DANVILLE, Va. (AP) — Starting next month, America's remaining tobacco growers will be totally exposed to the laws of supply and demand.
The very last buyout checks, totaling about $916.5 million, go out in October to about 425,000 tobacco farmers and landowners. They're the last holdovers from a price-support and quota system that had guaranteed minimum prices for most of the 20th century, sustaining a way of life that began 400 years ago in Virginia, when the leaf became the chief cash crop of the Jamestown colony.
Cigarette makers will have paid $10 billion to compensate growers for surrendering their quotas. Growers got another $5 billion from the companies as part of their 1998 settlement of state lawsuits over smoking-related health care costs.
When the last checks are cashed, surviving growers will be on their own, forced to find profits in a tremendously competitive global market. But those who remain in the business are thriving right now: Many are producing more leaf than they have in years, and enjoying higher prices as well.
"I'm not in this for nostalgia purposes," said Steven Barts, a fourth-generation tobacco farmer in Chatham, Virginia. "The day we're not making money is the day we're not doing it."
Many growers took the money and got out, figuring that without guaranteed profits, there was little point in remaining in a dying industry. The number of tobacco farms dropped from 124,270 in 1992 to 16,234 during the last federal crop census in 2007.
But the U.S. tobacco crop is still worth about $1.5 billion, the same as a decade ago, and production is stable, growing less than 2 percent over the last five years.
"The people who can hang on can make a substantial living," said Harry Lea, a leaf dealer and tobacco warehouse owner in Danville, a one-time industry hub where tobacco fortunes in the 1800s built ornate Victorian mansions on a "Millionaire's Row."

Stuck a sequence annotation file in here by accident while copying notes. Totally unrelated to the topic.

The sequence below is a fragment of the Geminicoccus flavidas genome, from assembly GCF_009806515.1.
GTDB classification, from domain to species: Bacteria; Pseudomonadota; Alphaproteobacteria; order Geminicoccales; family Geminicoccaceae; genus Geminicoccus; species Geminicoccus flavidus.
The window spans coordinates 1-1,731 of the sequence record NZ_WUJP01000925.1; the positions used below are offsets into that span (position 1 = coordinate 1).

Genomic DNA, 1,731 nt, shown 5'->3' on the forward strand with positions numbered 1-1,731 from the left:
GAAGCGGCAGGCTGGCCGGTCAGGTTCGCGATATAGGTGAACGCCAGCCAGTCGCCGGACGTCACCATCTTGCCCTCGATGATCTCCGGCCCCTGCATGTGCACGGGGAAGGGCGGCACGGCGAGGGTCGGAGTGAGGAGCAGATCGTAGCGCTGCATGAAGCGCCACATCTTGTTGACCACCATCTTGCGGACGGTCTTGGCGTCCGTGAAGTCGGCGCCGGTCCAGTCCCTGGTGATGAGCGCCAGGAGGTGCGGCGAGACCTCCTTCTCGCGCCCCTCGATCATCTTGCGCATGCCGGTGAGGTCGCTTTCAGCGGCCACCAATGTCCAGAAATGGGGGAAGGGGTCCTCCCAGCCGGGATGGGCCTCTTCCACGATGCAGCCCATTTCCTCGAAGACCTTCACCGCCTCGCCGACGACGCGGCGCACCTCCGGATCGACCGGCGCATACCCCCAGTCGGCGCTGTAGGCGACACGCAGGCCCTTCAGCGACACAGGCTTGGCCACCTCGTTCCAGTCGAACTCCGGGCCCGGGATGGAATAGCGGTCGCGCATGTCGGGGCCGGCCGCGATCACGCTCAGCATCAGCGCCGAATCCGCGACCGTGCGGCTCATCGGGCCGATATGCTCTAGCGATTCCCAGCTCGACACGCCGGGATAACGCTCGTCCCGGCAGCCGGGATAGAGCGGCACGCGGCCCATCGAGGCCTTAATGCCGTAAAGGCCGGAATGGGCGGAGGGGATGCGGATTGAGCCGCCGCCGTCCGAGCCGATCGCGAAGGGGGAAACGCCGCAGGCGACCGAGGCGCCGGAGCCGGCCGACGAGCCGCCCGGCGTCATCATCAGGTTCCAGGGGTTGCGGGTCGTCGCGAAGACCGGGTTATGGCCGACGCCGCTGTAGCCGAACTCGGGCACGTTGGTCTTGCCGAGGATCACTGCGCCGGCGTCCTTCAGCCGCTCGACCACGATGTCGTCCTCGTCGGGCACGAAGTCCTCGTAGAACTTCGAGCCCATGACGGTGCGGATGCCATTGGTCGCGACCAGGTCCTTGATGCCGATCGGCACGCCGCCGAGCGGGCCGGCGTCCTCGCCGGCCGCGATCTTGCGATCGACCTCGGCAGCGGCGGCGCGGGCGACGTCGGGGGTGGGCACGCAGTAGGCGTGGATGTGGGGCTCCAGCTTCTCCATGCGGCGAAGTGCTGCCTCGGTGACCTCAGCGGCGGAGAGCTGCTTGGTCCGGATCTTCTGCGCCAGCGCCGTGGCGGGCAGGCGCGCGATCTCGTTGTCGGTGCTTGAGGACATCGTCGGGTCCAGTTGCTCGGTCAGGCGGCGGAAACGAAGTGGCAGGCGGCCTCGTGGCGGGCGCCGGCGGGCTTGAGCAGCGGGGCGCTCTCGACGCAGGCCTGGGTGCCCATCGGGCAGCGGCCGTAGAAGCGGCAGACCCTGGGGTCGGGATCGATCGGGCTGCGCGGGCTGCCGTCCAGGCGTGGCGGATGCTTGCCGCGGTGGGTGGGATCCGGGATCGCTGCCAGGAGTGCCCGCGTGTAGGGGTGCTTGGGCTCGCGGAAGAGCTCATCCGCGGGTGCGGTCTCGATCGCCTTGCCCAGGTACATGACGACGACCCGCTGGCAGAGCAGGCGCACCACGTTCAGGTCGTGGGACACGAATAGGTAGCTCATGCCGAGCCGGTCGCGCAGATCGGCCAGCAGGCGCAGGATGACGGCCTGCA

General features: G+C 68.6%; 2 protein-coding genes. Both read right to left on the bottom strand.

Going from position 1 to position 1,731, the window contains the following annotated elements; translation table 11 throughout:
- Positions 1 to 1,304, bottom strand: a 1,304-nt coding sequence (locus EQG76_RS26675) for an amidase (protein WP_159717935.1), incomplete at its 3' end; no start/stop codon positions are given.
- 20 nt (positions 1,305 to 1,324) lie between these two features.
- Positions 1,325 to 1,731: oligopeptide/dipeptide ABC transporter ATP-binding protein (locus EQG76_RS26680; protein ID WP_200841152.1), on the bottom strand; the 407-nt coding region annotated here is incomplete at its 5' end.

Danville still has a huge R.J. Reynolds smokestack in the middle of town, but it hasn't been used for years. Most of its warehouses are empty, and unemployment has soared since anti-smoking laws and health campaigns prompted a continuing 3 percent to 4 percent decline in U.S. cigarette sales. Only 18 percent of U.S. adults now smoke, down from 42 percent in 1964, when the U.S. surgeon general's historic report linked smoking with cancer.
While local economies suffer across America's tobacco country, cigarette makers remain profitable. They are competing for a dwindling market, but getting higher prices with lower production costs, using newer, high-speed manufacturing equipment.
Making a pack of 20 cigarettes costs about 27 cents, and they sell for an average of $5.80. Even after taxes, there's plenty of profit to be had.
Consolidation also is aligning costs with demand. Reynolds American Inc. promises $800 million in savings through its proposed $25 billion merger with Lorillard Inc. The deal would create a formidable No. 2 U.S. tobacco company behind Altria Group Inc., which owns Philip Morris USA, maker of the top-selling Marlboro brand.
U.K.'s Imperial Tobacco would become No. 3, buying Lorillard's Greensboro, North Carolina, factory and some of the combined company's brands. But Reynolds and Altria would form a duopoly, together commanding 85 percent of the U.S. cigarette market. That could leave growers with fewer outlets to sell to, and an anti-trust review is pending.